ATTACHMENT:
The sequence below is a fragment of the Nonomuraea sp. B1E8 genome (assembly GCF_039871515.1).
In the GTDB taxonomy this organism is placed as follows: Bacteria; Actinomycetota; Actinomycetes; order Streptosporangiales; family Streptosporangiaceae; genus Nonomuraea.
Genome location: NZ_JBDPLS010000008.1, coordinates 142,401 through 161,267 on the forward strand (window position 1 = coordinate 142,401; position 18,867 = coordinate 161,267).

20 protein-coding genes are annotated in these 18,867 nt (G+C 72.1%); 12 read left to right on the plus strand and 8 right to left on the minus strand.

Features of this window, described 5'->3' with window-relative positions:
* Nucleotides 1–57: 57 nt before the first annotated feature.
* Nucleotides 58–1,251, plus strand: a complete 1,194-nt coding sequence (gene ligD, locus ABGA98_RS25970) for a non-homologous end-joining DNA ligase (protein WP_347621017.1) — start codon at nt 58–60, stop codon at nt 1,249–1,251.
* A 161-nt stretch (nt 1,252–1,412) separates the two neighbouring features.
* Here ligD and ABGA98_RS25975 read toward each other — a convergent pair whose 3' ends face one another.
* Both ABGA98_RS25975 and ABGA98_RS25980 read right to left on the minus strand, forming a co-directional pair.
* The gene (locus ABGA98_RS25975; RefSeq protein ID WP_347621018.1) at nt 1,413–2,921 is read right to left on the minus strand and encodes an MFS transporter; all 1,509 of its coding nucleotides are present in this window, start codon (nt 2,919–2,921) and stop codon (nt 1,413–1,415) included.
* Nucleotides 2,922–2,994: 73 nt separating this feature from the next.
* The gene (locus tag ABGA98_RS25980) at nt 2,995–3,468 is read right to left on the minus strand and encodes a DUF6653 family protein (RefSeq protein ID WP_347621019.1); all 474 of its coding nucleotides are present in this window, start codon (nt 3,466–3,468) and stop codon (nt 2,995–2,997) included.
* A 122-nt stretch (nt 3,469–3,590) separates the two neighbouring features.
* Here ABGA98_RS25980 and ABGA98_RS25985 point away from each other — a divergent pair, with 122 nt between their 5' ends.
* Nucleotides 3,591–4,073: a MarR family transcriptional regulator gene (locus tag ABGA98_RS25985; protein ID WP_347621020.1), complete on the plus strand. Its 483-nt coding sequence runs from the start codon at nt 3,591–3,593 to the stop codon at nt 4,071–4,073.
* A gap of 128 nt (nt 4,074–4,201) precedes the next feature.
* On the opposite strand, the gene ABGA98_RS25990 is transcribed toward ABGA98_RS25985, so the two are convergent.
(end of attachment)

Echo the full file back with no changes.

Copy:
The sequence below is a fragment of the Nonomuraea sp. B1E8 genome (assembly GCF_039871515.1).
In the GTDB taxonomy this organism is placed as follows: Bacteria; Actinomycetota; Actinomycetes; order Streptosporangiales; family Streptosporangiaceae; genus Nonomuraea.
Genome location: NZ_JBDPLS010000008.1, coordinates 142,401 through 161,267 on the forward strand (window position 1 = coordinate 142,401; position 18,867 = coordinate 161,267).

20 protein-coding genes are annotated in these 18,867 nt (G+C 72.1%); 12 read left to right on the plus strand and 8 right to left on the minus strand.

Features of this window, described 5'->3' with window-relative positions:
* Nucleotides 1–57: 57 nt before the first annotated feature.
* Nucleotides 58–1,251, plus strand: a complete 1,194-nt coding sequence (gene ligD, locus ABGA98_RS25970) for a non-homologous end-joining DNA ligase (protein WP_347621017.1) — start codon at nt 58–60, stop codon at nt 1,249–1,251.
* A 161-nt stretch (nt 1,252–1,412) separates the two neighbouring features.
* Here ligD and ABGA98_RS25975 read toward each other — a convergent pair whose 3' ends face one another.
* Both ABGA98_RS25975 and ABGA98_RS25980 read right to left on the minus strand, forming a co-directional pair.
* The gene (locus ABGA98_RS25975; RefSeq protein ID WP_347621018.1) at nt 1,413–2,921 is read right to left on the minus strand and encodes an MFS transporter; all 1,509 of its coding nucleotides are present in this window, start codon (nt 2,919–2,921) and stop codon (nt 1,413–1,415) included.
* Nucleotides 2,922–2,994: 73 nt separating this feature from the next.
* The gene (locus tag ABGA98_RS25980) at nt 2,995–3,468 is read right to left on the minus strand and encodes a DUF6653 family protein (RefSeq protein ID WP_347621019.1); all 474 of its coding nucleotides are present in this window, start codon (nt 3,466–3,468) and stop codon (nt 2,995–2,997) included.
* A 122-nt stretch (nt 3,469–3,590) separates the two neighbouring features.
* Here ABGA98_RS25980 and ABGA98_RS25985 point away from each other — a divergent pair, with 122 nt between their 5' ends.
* Nucleotides 3,591–4,073: a MarR family transcriptional regulator gene (locus tag ABGA98_RS25985; protein ID WP_347621020.1), complete on the plus strand. Its 483-nt coding sequence runs from the start codon at nt 3,591–3,593 to the stop codon at nt 4,071–4,073.
* A gap of 128 nt (nt 4,074–4,201) precedes the next feature.
* On the opposite strand, the gene ABGA98_RS25990 is transcribed toward ABGA98_RS25985, so the two are convergent.